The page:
The Village Of Souls
( Originally Published Early 1900's )
The Great Hare, the Algonquians say, departed, after his labours, to the far West, where he dwells in the Village of Souls with his Grandmother and his Brother. Perrot tells of an Indian who had wandered far from his own country, encountering a man so tall that he could not descry his head. The trembling hunter hid himself, but the giant said: "My son, why art thou afraid? I am the Great Hare, he who has caused thee and many others to be born from the dead bodies of various animals. Now I will give thee a companion." Accordingly, he bestowed a wife on the man, and then continued, "Thou, man, shalt hunt, and make canoes, and do all things that a man must do; and thou, woman, shalt do the cooking for thy husband, make his shoes, dress the skins of animals, sew, and perform all the tasks that are proper for a woman." Le Jeune relates another tale: how "a certain savage had received from Messou the gift of immortality in a little package, with a strict injunction not to open it; while he kept it closed he was immortal, but his wife, being curious and incredulous, wished to see what was inside this present; and having opened it, it all flew away, and since then the savages have been subject to death." Thus, in the New World as in the Old, woman's curiosity is mankind's bane.
A story which has many versions is that of the journey of a group of men — sometimes four, sometimes seven — to the abode of the Great Hare. He receives them courteously, entertains them after their long journey, and asks each his wish. One asks for skill in war, another for success in hunting, another for fame, another for love, and the Master of Life assures each of the granting of his request. But there is one man yet to be heard from, and his plea is for long life; whereupon he is transformed into a tree or, better, a stone: "You shall have your wish; here you shall always remain for future generations to look upon," says the Hare. An odd sequel to this story is that the returning warriors find their journey very short, or again that what has seemed only a brief period turns out to have been a stay of years — shifts of time which indicate that their travel has led them into the spirit-world.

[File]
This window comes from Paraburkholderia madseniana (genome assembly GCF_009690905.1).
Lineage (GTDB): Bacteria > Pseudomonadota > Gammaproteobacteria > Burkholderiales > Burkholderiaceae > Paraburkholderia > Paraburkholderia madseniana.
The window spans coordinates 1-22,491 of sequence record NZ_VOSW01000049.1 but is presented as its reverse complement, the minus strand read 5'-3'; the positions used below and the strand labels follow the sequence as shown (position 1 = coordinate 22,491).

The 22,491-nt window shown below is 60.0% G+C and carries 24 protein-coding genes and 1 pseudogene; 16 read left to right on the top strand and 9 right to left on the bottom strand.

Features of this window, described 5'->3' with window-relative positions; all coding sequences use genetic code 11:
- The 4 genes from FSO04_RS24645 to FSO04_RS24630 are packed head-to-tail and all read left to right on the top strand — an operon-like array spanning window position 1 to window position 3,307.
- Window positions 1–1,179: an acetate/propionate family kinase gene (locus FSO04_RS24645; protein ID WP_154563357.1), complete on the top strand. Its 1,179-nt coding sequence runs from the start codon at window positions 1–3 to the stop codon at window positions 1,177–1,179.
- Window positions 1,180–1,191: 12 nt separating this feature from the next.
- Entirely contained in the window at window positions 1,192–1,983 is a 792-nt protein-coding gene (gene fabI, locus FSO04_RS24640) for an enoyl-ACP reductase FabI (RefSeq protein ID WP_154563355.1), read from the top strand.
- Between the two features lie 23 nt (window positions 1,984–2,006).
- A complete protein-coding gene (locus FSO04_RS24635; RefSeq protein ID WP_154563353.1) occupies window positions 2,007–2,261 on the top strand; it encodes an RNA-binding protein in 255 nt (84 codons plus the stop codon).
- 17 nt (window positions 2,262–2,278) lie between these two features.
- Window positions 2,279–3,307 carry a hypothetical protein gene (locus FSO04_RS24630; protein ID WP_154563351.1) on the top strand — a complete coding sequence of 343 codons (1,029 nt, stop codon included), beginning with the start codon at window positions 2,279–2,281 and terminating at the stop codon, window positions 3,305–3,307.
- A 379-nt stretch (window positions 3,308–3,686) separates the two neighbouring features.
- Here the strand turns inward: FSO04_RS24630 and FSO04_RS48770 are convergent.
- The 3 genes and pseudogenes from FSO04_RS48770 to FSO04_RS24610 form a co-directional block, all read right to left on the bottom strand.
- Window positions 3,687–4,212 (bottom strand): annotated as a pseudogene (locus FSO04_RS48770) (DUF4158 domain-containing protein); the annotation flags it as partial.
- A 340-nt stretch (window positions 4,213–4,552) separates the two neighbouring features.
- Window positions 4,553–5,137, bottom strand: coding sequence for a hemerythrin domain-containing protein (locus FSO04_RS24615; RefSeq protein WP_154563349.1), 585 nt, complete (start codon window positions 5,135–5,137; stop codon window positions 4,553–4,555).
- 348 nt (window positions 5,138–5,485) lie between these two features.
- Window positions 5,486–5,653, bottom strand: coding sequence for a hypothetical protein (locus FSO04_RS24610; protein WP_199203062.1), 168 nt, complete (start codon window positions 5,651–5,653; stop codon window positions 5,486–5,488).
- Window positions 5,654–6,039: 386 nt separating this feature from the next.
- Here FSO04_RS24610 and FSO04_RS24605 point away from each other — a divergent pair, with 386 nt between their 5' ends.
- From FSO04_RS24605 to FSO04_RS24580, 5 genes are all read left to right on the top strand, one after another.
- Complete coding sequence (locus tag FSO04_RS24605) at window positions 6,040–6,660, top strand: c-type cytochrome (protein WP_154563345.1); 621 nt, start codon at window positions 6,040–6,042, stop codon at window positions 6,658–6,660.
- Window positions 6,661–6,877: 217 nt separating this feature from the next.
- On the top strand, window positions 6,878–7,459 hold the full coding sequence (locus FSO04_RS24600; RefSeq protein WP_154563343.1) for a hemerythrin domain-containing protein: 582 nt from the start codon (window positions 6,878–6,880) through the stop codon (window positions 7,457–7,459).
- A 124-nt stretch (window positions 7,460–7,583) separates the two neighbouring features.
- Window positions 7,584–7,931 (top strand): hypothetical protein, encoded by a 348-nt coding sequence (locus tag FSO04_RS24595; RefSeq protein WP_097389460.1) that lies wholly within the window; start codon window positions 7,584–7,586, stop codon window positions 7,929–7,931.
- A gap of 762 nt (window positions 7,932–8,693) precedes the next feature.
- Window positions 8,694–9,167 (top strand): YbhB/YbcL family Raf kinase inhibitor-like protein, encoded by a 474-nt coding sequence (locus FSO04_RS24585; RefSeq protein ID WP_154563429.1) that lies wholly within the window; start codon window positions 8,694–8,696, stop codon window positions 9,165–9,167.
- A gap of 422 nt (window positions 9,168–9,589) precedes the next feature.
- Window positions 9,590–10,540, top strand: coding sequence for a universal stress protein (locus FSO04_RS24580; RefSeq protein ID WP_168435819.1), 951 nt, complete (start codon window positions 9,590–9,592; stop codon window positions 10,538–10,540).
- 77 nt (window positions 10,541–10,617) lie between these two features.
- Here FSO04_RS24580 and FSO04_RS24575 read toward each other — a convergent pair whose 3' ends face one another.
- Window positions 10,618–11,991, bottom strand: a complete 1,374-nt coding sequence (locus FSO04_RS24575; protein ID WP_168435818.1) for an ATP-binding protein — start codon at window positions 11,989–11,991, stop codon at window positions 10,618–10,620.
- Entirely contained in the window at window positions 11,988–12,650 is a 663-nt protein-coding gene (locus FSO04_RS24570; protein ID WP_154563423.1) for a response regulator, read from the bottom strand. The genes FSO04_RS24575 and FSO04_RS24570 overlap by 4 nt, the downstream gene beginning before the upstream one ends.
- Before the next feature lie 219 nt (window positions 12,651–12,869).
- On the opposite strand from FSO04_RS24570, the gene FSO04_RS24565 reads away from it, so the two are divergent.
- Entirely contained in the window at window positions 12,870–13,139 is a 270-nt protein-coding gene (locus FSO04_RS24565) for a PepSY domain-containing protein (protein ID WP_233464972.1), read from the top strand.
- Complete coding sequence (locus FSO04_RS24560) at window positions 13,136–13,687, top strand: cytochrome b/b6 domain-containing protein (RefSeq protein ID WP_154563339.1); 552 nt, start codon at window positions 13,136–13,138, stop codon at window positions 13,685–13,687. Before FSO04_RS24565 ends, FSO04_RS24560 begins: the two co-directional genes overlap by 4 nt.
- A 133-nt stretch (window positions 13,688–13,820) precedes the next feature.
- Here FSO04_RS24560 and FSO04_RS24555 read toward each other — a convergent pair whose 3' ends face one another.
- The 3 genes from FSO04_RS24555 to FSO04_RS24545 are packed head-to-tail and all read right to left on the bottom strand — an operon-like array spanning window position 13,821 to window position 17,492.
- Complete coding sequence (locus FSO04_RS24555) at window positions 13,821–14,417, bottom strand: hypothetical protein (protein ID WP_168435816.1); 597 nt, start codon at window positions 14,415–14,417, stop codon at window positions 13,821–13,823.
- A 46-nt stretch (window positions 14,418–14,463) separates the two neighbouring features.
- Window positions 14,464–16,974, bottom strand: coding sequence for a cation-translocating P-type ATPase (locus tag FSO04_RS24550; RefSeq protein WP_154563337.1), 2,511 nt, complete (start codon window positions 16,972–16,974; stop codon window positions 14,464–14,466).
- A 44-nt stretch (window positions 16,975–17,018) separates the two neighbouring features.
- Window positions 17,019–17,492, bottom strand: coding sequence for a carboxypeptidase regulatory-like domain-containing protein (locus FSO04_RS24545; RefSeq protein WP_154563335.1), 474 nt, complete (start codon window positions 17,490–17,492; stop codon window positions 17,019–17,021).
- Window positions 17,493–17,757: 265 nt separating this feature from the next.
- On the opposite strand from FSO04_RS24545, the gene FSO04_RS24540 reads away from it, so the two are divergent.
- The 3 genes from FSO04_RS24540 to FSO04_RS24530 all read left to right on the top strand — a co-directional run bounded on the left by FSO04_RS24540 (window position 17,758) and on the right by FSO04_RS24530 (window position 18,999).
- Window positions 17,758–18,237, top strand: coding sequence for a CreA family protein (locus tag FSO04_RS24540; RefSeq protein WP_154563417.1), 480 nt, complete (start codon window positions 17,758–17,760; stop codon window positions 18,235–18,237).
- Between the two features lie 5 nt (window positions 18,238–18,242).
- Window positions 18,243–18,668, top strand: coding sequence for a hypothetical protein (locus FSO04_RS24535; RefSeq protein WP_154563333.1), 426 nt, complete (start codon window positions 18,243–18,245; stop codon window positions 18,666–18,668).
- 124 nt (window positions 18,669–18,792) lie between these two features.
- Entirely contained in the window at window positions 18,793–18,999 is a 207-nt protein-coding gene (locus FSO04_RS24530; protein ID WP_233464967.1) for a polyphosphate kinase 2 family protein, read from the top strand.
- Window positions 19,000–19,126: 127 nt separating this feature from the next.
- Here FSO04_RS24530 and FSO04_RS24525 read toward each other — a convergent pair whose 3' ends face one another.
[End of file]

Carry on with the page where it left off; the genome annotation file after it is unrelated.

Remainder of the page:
In another tale, this time from the Huron country, the fateful journey to the Village of Souls is undertaken by a man who has lost his beloved sister. Her spirit appears to him from time to time as he travels, but he is unable to touch her. At last, after crossing an almost impassable river, he comes to the abode of one who directs him to the dancing-house of the spirits. There he is told to seize his sister's soul, imprison it in a pumpkin, and, thus secured, to take it back to the land of the living, where he will be able to reanimate it, provided that, during the ceremony, no one raises an eye to observe. This he does, and he feels the life returning to his sister's body, but at the last moment a curious person ventures to look, and the returning life flees away. Here is the tale of Orpheus and Eurydice.
In both Algonquian and Iroquoian myth the path to the Village of Souls is guarded by dread watchers, ready to cast into the abyss beneath those whose wickedness has given them into the power of these guardians — for this path they find in the Milky Way, whose Indian name is the Pathway of Souls.